Ethereum 2.0 is a deprecated term that was used to describe the consensus layer of Ethereum as part of it's migration from a Proof-of-Work consensus mechanism to a Proof-of-Stake consensus.

Ethereum Virtual Machine (EVM)

The Ethereum Virtual Machine (EVM) is a software application that blockchain developers use to deploy decentralised applications (Dapp) on the Ethereum blockchain.

F

Fiat

A currency established as legal tender often backed and regulated by a government, such as the US Dollar

Fork

A change to a blockchain protocol. When these changes are minor, this results in a soft fork. When the changes are more fundamental, this may result in a hard fork, leading to the formation of a separate chain with different rules.

Fractionalise

the process of locking an NFT into a smart contract, and then dividing it into smaller parts which are issued as fungible tokens. This lowers the price of ownership and allows artwork and other digital assets to be owned by a community.

Full Node

A blockchain node stores the blockchain’s complete history, as well as verifies and relays transactions.

Fungible

Interchangeable; exchangeable with something else of the same kind.

G

Gas 
a fee paid by a user to conduct a transaction or execute a smart contract on the Ethereum blockchain. 

Gas Fees

Gas fees are the fees users must pay in Ethereum's native currency, Ether (ETH), to complete a transaction. 

Genesis Block 
the very first block of a blockchain network.

Gwei

a denomination of ether used as the unit of measure for Ethereum gas prices. 10^9 gwei = 1 ether.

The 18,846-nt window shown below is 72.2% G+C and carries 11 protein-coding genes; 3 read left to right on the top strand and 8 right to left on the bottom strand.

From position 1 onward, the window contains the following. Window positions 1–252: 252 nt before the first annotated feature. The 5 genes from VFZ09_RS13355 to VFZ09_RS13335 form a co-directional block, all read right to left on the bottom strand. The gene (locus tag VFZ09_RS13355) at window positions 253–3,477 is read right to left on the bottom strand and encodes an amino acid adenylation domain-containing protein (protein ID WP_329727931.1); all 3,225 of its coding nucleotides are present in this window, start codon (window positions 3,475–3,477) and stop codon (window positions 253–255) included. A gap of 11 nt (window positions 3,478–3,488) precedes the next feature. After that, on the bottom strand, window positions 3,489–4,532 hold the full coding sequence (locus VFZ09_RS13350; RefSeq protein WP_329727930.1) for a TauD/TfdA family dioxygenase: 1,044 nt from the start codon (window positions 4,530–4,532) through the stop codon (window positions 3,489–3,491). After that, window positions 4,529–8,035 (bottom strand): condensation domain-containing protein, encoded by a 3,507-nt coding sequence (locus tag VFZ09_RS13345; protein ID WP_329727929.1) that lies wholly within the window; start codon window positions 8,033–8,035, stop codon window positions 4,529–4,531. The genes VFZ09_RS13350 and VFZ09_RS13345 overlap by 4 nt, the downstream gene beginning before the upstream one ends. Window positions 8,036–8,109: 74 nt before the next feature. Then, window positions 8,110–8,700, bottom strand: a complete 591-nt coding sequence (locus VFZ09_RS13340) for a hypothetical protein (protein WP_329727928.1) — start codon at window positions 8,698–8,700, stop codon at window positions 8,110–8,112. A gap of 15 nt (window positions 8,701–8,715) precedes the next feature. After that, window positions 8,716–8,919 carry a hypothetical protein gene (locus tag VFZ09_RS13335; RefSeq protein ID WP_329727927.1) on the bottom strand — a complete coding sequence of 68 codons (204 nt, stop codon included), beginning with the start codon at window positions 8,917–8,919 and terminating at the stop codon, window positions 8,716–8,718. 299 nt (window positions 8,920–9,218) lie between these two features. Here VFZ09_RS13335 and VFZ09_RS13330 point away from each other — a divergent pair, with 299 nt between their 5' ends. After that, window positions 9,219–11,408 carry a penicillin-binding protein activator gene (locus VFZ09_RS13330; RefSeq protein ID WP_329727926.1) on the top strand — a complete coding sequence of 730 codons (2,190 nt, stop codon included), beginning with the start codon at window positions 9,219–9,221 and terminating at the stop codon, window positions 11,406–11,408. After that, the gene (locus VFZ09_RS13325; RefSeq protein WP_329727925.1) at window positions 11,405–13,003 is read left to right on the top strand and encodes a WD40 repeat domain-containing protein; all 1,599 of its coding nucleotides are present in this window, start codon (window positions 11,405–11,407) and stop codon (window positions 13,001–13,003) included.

H

Hard Fork 

A fundamental change to a blockchain that is not compatible with the existing protocol, requires the formation of a new chain.

Hashing

the process of taking an input of any size and producing a corresponding fingerprint of a fixed length.

I

ICO 

An Initial Coin Offering (ICO) is where developers of a cryptocurrency will release a set amount of tokens to crowdfund a project. This is similar to a company raising capital through an Initial Public Offering (IPO).

Internal transaction

An internal transaction is a transaction between one smart contract and another smart contract.

Initial Coin Offering (ICO) — An event where a company raises money by selling a new cryptocurrency. ICOs are generally unregulated, and pump-and-dump scams have been an issue in the past. 

Interoperability,

Refers to the ability of multiple blockchains to cooperate and exchange information with one another, enabling virtual assets (such as NFTs), avatars and other pieces of code to move seamlessly from one platform to another.

L

Light Node 

A blockchain node that downloads just enough data from the blockchain in order to process and verify transactions. Unlike full or master nodes, light nodes do not store a blockchain’s complete history.

Liquidity 

A measure of how easily an asset can be bought, sold, or traded in a given market or on an exchange.


Liquidity Pool

A collection of user-provided funds locked into a smart contract to facilitate trading on a Defi platform. On decentralised exchanges and lending protocols, liquidity must be provided by the users, as there is no central bank or figure to do so.